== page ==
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A VERSE TO COMPLAINERS

The following are true stories.

On the 26th of May, 2003, Aron Ralston was hiking when a boulder fell on his right hand. He waited four days, and then amputated his arm with a pocket knife.

On New Year’s Eve, a woman was bungee-jumping in Zimbabwe. The cord broke, and she fell into a river and had to swim back to land through the crocodile-infested waters with a broken collarbone.

Claire Champlin was smashed in the face by a five-pound watermelon being propelled by a slingshot.

Matthew Brobst was hit by a javelin.

David Striegl was punched in the mouth. By a kangaroo.

The most amazing part about these stories is when asked about the experience they all smiled, shrugged, and said, “I guess things could have been worse.”

So go ahead.

Tell me that you’re having a bad day.

Tell me about the traffic. Tell me about your boss.

Tell me about the job you’ve been trying to quit for the past four years.

Tell me the morning is just a townhouse burning to the ground, and the snooze button is a fire extinguisher. Tell me the alarm clock stole the keys to your smile, drove it into 7:00 AM, and the crash totaled your happiness.

Tell me! Tell me!

Tell me, how blessed are we to have tragedies so small it can fit on the tips of our tongues?

You see, when Biodun lost his legs, he was speechless. When my cousin was assaulted, she didn’t speak for forty eight hours. When I lost my friend, my family and friends had to send out a search party to find my voice.

Most people have no idea that tragedy and silence have the exact same address.

When your day is a museum of disappointments hanging from events that are outside of your control, when you find yourself flailing in an ocean of “Why is this happening to me?”, when it feels like your guardian angel put in his two-week notice two months ago and just decided not to tell you, when it feels like God is just a babysitter that’s always on the phone, when you get punched in the esophagus by a fistful of life, remember that every year, two million people die of dehydration. So it doesn’t matter if the glass is half full or half empty, there’s water in the cup.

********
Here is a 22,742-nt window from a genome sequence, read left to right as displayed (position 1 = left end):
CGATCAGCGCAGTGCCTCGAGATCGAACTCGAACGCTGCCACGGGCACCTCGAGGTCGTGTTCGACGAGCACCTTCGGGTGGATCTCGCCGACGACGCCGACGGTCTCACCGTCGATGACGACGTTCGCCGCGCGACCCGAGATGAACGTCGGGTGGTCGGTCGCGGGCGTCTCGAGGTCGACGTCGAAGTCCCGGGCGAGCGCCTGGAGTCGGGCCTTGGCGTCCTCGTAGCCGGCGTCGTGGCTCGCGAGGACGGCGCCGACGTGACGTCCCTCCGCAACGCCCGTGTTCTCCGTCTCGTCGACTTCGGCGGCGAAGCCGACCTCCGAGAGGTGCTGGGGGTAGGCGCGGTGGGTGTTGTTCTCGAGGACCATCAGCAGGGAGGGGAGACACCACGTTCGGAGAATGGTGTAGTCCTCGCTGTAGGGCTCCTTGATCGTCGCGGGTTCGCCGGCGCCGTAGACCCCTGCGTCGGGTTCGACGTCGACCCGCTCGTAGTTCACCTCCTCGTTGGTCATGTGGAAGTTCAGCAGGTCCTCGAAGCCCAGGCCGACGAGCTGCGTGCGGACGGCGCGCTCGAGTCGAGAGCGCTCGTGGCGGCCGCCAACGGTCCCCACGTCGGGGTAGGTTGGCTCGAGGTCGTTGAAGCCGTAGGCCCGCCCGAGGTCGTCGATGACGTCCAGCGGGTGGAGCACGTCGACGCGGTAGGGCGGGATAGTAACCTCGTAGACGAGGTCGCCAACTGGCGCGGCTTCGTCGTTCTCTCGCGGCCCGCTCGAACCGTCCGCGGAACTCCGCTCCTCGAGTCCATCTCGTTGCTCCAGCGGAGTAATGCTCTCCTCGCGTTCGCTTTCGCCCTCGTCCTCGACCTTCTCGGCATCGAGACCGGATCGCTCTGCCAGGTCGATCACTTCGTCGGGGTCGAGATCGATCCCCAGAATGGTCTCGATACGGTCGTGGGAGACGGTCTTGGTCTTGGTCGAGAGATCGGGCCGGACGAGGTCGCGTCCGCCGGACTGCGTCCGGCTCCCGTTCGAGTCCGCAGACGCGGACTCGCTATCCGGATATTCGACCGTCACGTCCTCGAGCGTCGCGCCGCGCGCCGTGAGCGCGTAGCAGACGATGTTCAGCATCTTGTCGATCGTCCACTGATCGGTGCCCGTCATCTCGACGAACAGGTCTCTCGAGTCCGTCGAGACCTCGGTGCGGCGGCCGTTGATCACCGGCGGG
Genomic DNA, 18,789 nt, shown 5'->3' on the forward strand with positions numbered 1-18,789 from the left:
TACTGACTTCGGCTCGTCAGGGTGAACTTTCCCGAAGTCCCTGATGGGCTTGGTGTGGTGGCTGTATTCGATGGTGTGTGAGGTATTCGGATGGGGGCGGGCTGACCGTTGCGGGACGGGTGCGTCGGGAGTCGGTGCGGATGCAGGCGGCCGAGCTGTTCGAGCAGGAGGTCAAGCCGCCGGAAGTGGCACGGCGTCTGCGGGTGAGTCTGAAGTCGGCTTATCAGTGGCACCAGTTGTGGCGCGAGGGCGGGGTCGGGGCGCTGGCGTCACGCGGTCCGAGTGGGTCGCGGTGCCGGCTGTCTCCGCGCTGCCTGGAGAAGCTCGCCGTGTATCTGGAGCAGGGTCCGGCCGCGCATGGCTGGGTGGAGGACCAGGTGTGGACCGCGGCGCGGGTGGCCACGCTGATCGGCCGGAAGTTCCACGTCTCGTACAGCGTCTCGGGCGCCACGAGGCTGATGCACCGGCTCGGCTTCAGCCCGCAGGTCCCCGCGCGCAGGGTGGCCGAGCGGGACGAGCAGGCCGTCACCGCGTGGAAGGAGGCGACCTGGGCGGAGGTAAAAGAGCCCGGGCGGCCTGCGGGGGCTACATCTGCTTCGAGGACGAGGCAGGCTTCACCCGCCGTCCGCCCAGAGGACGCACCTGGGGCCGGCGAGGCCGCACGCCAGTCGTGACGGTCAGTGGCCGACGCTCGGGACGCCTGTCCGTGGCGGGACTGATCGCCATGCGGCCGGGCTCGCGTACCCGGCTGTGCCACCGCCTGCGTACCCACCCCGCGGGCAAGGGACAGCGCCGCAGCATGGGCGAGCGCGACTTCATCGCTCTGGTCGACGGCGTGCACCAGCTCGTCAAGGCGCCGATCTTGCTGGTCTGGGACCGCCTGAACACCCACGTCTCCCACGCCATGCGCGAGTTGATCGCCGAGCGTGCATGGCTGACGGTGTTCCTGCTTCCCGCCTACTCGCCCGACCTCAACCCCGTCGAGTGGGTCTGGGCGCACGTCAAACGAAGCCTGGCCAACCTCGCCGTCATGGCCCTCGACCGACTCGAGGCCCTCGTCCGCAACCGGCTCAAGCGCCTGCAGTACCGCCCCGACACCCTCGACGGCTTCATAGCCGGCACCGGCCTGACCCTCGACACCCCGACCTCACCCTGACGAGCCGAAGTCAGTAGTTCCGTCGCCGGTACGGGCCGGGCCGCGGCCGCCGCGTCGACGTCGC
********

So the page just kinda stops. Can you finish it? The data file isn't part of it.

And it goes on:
Drink it, and stop complaining.

Muscles are created by repeatedly lifting things that have been designed to weigh us down. So when your shoulders feel heavy, stand up straight and lift your chin – call it exercise.

When the world crumbles around you, you have to look at the wreckage and then build a new one out of the pieces that are still here.

Remember, you are still here.

The human heart beats approximately four thousand times per hour.

Each pulse, each throb, each palpitation is a trophy engraved with the words “You are still alive”.

You are still alive.

Act like it.

Written by Vhar


About shakespeareanwalter

Walt Shakes(@Walt_Shakes) is an award-winning Nigerian writer, poet and veteran blogger. He is a lover of the written word. the faint whiff of nature, the flashing vista of movies, the warmth of companionship and the happy sound of laughter.

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16 comments

  1. Complaining isn’t my thing anyway.

  2. Wow! Thanks 4 ds coffee…it really zapped me back 2 reality…

  3. Vhar, God bless u…This is just beautiful.

  4. Hian!…nowadays I feel like marrying a writer….Wonderful piece…highly inspirational

  5. Wow!! I AM STILL ALIVE! Thnk u 4ds Walt.

  6. Wow! Thanks Walt! I really needed this…….and I’m not gonna be selfish

  7. After crying myself to sleep yesternite. I guess this is a timely reminder that i can make the best out of what life has dished out to me. So i’ll punch and strive so hard cos despite what Fate had predestined, i deserve to be happy.
    Thank you Walt.
    Hello Vhar.

  8. Who is this vhar and why have you taken my spot?
    That being asked, good philosophy on life. We should never focus on the small stuff, they would only weigh us down. I must advice though that you try to solve whatever problems that come your way. Don’t leave it unsolved, telling yourself not to sweat the small stuff for if left unattended, the small stuff avalanches into the big stuff.
    Also, learn to cry when the need arises, it’s always a healthy release.
    One again, nice one Vhar.

    Uchenna Walter Nduka Ude, I am soaking your cane in kerosene

  9. Well written Vhar….

  10. Quite encouraging.
    Thanks for posting.

  11. Inspiring. Comfortingly reassuring. A reminder of just how blessed being alive is even when it doesn’t feel so. This philosophy is exactly what helped me snap out of a woulda-been 3month depression period. So easy to focus on what you don’t have yet,u neglect forget and belittle what yiu do have. My pastor calls it the 80/20 rule an d we all need to guide against falling into that mistake. This is upsome’. Thanks for sharing

  12. Because I am alive, I won’t let my today begin with the way I feel.

    I am alive—breathing in oxygen effortlessly

    I am alive.

    Thank you for this post and am happy I read this, this morning

  13. I love this!
    “Whether the glass is half full or half empty, there is water in the cup” this is a paradigm shift in perspective….

    Well done!

  14. ‘WOW’. In this age and time when all we do as a nation is complain, complain and complain, this is a timely message. To paraphrase-your situation could have been worse…stop talking and start doing. God bless Vhar and God bless you Walter!

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